Volume 9, Issue 5
Mass Transport/Diffusion and Surface Reaction Process with Lattice Boltzmann

Giuseppe De Prisco & Xiaowen Shan

Commun. Comput. Phys., 9 (2011), pp. 1362-1374.

Published online: 2011-05

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  • Abstract

Multi-component flow with chemical reactions is a common problem in different industrial applications: the mixing chamber of a reaction injection molding (RIM) machine; the dynamics of diesel soot particles interacting with a porous-ceramic particulate filter; reactive transport in porous media; bio-chemical processes involving enzyme-catalyzed kinetics. In all these cases, mass diffusion/convection and wall or volume chemical interactions among components play an important role. In the present paper we underline the importance of diffusion/convection/reaction mechanisms in bio-chemical processes using the Lattice Boltzmann (LB) technique. The bio-application where we studied diffusion/convection/reaction mechanisms is the quorum-sensing pathway for the bio-synthesis of the AI-2, a molecule that allows the bacteria to launch a coordinated attack on a host immune system (see [9, 10] for more details of the bio-application). The overall goal is to create a micro-device to screen potential drugs that inhibit AI-2 bio-synthesis. The Michaelis-Menten saturation kinetic model is implemented at the reactive surface and the results are shown in terms of two dimensionless numbers: Damkohler (Da) and Peclet (Pe) number. For high Pe number a small conversion of reactants into products is obtained at the reactive surface, but the overall flux of products is high; moreover, a fast saturation of the conversion of reactants to products is obtained for high Da numbers. The trade-off for setting the Pe and Da numbers depends on the specific application and the technologies used in the micro-device (e.g., sensitivity of the detector, cost of reactants).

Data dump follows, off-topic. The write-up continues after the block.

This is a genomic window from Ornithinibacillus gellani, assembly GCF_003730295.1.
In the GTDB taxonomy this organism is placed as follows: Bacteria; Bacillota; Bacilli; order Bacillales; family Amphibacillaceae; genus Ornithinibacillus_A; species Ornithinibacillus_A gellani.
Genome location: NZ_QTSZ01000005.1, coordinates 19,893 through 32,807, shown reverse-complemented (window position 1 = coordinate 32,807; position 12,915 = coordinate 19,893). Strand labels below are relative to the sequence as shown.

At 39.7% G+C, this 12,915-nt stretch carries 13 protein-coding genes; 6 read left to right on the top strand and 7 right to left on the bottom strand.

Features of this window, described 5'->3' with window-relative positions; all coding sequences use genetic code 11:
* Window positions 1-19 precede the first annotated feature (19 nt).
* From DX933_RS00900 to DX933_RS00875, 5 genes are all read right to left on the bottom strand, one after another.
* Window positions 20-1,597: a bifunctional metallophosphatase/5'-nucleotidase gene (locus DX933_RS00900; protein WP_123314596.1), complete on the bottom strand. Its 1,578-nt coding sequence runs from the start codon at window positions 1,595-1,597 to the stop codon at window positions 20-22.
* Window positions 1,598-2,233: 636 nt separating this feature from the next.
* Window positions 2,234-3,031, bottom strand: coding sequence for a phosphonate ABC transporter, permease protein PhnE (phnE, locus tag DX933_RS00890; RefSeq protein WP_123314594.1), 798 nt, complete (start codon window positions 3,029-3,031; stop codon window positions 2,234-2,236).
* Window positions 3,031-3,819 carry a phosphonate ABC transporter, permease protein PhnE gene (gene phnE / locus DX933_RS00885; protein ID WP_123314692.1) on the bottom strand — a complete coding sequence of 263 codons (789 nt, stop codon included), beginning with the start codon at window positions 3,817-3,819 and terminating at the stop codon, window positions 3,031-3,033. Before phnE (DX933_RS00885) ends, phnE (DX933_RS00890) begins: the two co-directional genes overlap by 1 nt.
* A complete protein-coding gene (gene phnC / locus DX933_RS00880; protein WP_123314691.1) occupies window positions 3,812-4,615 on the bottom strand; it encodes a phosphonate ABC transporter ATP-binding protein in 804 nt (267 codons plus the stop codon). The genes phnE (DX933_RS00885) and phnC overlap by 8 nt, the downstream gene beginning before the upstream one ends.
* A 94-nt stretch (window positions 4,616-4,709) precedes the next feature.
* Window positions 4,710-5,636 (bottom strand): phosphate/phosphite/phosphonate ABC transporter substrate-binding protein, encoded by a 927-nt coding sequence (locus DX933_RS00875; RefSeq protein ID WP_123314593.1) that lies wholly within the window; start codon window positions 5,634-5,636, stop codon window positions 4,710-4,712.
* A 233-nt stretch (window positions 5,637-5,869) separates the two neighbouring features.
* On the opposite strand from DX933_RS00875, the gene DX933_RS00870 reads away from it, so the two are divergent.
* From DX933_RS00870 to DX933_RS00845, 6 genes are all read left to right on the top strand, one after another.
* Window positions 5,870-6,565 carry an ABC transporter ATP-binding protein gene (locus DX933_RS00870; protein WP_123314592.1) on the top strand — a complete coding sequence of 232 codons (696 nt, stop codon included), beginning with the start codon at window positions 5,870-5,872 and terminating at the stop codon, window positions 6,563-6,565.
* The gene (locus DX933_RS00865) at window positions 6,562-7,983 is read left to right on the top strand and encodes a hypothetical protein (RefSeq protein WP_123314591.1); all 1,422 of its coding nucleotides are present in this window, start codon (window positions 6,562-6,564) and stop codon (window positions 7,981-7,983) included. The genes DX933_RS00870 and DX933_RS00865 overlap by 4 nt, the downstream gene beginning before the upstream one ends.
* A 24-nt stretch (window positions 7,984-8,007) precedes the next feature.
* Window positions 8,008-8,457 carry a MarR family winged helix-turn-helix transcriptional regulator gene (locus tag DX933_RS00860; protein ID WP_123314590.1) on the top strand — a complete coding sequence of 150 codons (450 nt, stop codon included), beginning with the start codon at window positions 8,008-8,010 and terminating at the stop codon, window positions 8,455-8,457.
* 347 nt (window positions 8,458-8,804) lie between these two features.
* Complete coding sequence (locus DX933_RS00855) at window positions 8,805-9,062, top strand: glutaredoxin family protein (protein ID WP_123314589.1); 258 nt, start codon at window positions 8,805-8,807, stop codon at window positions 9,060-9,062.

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@Article{CiCP-9-1362, author = {}, title = {Mass Transport/Diffusion and Surface Reaction Process with Lattice Boltzmann}, journal = {Communications in Computational Physics}, year = {2011}, volume = {9}, number = {5}, pages = {1362--1374}, abstract = {

Multi-component flow with chemical reactions is a common problem in different industrial applications: the mixing chamber of a reaction injection molding (RIM) machine; the dynamics of diesel soot particles interacting with a porous-ceramic particulate filter; reactive transport in porous media; bio-chemical processes involving enzyme-catalyzed kinetics. In all these cases, mass diffusion/convection and wall or volume chemical interactions among components play an important role. In the present paper we underline the importance of diffusion/convection/reaction mechanisms in bio-chemical processes using the Lattice Boltzmann (LB) technique. The bio-application where we studied diffusion/convection/reaction mechanisms is the quorum-sensing pathway for the bio-synthesis of the AI-2, a molecule that allows the bacteria to launch a coordinated attack on a host immune system (see [9, 10] for more details of the bio-application). The overall goal is to create a micro-device to screen potential drugs that inhibit AI-2 bio-synthesis. The Michaelis-Menten saturation kinetic model is implemented at the reactive surface and the results are shown in terms of two dimensionless numbers: Damkohler (Da) and Peclet (Pe) number. For high Pe number a small conversion of reactants into products is obtained at the reactive surface, but the overall flux of products is high; moreover, a fast saturation of the conversion of reactants to products is obtained for high Da numbers. The trade-off for setting the Pe and Da numbers depends on the specific application and the technologies used in the micro-device (e.g., sensitivity of the detector, cost of reactants).